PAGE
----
In part two of our series on cost control strategies for pharmaceuticals, CECON consultant 1569, specializing in the formulation, manufacturing, packaging, and dosage development of pharmaceuticals, walks us through a personal experience where he was able to lead a pharmaceutical company to realize significant cost savings.
COST CONTROL STRATEGIES IN PHARMACEUTICALS: PART 2
For pharmaceutical manufacturers, it is true that approved raw materials and components, validated processes and methods, and qualified equipment and facilities cannot be changed without significant cost and effort. Yet it is frequently (and mistakenly) assumed that these constitute all of a company’s expenses or that they cannot be modified in some way that can result in significant savings. Let me share an experience to demonstrate the fallacy that little can be changed in a regulated industry that might positively impact a company’s profitability.
A few years ago, I was retained to assess a stem cell manufacturer’s warehousing operations to see what steps could be taken to consolidate and manage their on-hand inventories to accommodate relocation to a new facility. The new facility’s warehouse was only 3,000 ft2—about one tenth the size of the current warehouse—a challenging proposition to support expanded operations.
The first order of business was to evaluate all of the items inventoried in the warehouse and to understand why they were maintained at their current levels. Surprisingly, the company routinely kept on-hand unique inventory items. To name just a few:
The R&D group and Operations provided Purchasing with specifications and consumption rates on each of these materials and Purchasing took this information and negotiated supplier contracts to obtain the supplies at volume discounts.
In my assessment of on-hand inventories, I was not concerned about the suitability of these items for their intended use or their estimated rates of usage; but I was very concerned with minimum inventory levels, turn rates, expiry dating, etc. This exercise led me to ask: Are there better supply configurations for each of these materials that would require less space? I was surprised to learn:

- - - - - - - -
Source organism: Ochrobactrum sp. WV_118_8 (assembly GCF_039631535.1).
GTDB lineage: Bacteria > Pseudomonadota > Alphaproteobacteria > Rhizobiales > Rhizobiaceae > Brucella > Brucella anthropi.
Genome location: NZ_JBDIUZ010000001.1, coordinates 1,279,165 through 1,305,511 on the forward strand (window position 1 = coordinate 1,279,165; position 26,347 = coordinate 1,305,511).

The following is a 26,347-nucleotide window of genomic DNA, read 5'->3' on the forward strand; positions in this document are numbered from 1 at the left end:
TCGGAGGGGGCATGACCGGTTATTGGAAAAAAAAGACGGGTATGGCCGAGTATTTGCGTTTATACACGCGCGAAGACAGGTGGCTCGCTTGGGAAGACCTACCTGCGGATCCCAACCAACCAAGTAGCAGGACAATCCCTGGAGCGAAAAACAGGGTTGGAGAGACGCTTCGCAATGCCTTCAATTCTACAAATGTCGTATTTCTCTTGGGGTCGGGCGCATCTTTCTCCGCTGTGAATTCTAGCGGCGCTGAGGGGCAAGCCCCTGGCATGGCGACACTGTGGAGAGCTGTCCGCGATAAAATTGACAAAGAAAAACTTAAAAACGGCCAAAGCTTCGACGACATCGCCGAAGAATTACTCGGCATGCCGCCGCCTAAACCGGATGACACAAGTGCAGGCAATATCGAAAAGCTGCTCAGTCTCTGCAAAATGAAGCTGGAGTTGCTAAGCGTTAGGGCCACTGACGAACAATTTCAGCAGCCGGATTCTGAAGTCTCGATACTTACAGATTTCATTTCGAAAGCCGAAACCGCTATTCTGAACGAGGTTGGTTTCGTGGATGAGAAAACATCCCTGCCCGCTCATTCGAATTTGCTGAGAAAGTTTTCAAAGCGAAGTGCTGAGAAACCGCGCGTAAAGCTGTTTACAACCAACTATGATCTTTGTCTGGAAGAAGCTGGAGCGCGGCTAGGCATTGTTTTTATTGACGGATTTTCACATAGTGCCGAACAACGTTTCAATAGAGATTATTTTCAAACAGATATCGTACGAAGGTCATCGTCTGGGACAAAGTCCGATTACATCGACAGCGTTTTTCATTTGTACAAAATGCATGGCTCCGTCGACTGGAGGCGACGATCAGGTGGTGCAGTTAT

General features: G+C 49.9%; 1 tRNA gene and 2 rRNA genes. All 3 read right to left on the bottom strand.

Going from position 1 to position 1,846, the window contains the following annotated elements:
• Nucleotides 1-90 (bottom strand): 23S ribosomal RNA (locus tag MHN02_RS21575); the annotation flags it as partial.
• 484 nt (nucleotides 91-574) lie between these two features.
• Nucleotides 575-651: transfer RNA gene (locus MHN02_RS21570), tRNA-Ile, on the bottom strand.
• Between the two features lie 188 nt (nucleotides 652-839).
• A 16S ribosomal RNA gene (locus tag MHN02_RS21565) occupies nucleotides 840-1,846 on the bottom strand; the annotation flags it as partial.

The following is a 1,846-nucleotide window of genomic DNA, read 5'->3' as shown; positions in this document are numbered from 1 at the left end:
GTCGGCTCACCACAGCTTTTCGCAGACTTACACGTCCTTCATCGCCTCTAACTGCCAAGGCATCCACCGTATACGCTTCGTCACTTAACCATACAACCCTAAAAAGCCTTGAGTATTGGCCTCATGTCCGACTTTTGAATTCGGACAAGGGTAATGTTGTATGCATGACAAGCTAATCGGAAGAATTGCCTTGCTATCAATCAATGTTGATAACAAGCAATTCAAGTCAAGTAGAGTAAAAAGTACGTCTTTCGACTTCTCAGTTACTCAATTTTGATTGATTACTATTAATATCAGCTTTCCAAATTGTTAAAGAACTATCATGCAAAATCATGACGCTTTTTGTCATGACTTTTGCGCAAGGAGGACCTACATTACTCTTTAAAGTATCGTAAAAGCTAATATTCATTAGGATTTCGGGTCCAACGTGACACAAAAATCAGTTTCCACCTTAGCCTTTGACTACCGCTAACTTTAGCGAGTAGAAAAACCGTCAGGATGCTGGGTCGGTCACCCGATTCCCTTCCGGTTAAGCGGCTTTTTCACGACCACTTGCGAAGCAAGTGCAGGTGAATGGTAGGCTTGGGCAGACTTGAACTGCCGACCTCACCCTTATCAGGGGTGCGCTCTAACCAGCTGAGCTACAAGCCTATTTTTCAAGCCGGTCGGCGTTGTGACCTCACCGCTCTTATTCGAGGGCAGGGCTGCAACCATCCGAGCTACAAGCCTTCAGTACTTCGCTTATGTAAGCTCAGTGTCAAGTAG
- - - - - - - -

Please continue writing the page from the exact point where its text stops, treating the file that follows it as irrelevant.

Based upon this preliminary analysis, it became obvious to me that in addition to “right sizing” the company’s on-hand inventory for the new site, there were real opportunities for significant cost savings too. In assessing other supply configurations, it was learned that:
These and other similar cost savings valued at a total of approximately $700,000 per year were identified during transfer of the company’s warehousing operations into the new facility. Although finding savings was not the primary objective of the assignment, it turned out to be an important benefit. The company’s Chief Financial Officer was ecstatic as these savings went right to the bottom line. While I was not aware of the company’s profit margin, I estimated it was between 20 and 30%. If true, these savings would equate to an increase in sales of $2.33 to $3.5 million dollars per year, each and every year.
Most noteworthy was the fact that in not one instance was it necessary to change a quality specification, re-validate a process or method, or re-qualify a piece of processing equipment. On the contrary, quality was enhanced, processes were simplified, and inventories were streamlined and optimized.
While this is but one example of a pharmaceutical company where significant savings were found, this is not the lone instance where I have found similar situations within pharmaceutical companies or other FDA-regulated organizations. It has been my experience that NOT finding comparable opportunities is more the exception than the rule. Yet these savings often go unrecognized.
Since 1985, CECON has been placing experts in over 200 scientific disciplines. CECON consultants include pharmaceutical consultants, clinical trials experts, andchemistry experts.